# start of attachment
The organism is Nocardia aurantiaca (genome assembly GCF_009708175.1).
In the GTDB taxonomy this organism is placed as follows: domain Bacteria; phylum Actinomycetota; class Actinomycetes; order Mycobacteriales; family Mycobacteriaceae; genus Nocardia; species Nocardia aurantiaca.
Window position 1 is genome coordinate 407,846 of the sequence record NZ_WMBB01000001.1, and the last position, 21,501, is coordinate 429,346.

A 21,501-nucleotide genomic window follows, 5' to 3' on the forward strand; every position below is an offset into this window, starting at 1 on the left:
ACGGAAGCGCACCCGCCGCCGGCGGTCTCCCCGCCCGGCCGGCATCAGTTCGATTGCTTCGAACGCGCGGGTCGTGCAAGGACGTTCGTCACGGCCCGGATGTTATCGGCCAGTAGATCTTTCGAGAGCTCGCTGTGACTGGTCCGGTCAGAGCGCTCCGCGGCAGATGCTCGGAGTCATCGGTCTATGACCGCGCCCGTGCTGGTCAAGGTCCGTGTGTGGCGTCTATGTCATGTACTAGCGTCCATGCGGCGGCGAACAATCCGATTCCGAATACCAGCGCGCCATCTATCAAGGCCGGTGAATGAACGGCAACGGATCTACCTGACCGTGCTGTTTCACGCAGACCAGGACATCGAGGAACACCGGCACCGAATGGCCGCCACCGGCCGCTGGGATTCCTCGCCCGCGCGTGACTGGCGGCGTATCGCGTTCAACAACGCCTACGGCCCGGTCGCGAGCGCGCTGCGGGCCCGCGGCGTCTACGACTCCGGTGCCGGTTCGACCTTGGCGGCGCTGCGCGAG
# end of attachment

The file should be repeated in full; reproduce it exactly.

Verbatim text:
The organism is Nocardia aurantiaca (genome assembly GCF_009708175.1).
In the GTDB taxonomy this organism is placed as follows: domain Bacteria; phylum Actinomycetota; class Actinomycetes; order Mycobacteriales; family Mycobacteriaceae; genus Nocardia; species Nocardia aurantiaca.
Window position 1 is genome coordinate 407,846 of the sequence record NZ_WMBB01000001.1, and the last position, 21,501, is coordinate 429,346.

A 21,501-nucleotide genomic window follows, 5' to 3' on the forward strand; every position below is an offset into this window, starting at 1 on the left:
ACGGAAGCGCACCCGCCGCCGGCGGTCTCCCCGCCCGGCCGGCATCAGTTCGATTGCTTCGAACGCGCGGGTCGTGCAAGGACGTTCGTCACGGCCCGGATGTTATCGGCCAGTAGATCTTTCGAGAGCTCGCTGTGACTGGTCCGGTCAGAGCGCTCCGCGGCAGATGCTCGGAGTCATCGGTCTATGACCGCGCCCGTGCTGGTCAAGGTCCGTGTGTGGCGTCTATGTCATGTACTAGCGTCCATGCGGCGGCGAACAATCCGATTCCGAATACCAGCGCGCCATCTATCAAGGCCGGTGAATGAACGGCAACGGATCTACCTGACCGTGCTGTTTCACGCAGACCAGGACATCGAGGAACACCGGCACCGAATGGCCGCCACCGGCCGCTGGGATTCCTCGCCCGCGCGTGACTGGCGGCGTATCGCGTTCAACAACGCCTACGGCCCGGTCGCGAGCGCGCTGCGGGCCCGCGGCGTCTACGACTCCGGTGCCGGTTCGACCTTGGCGGCGCTGCGCGAG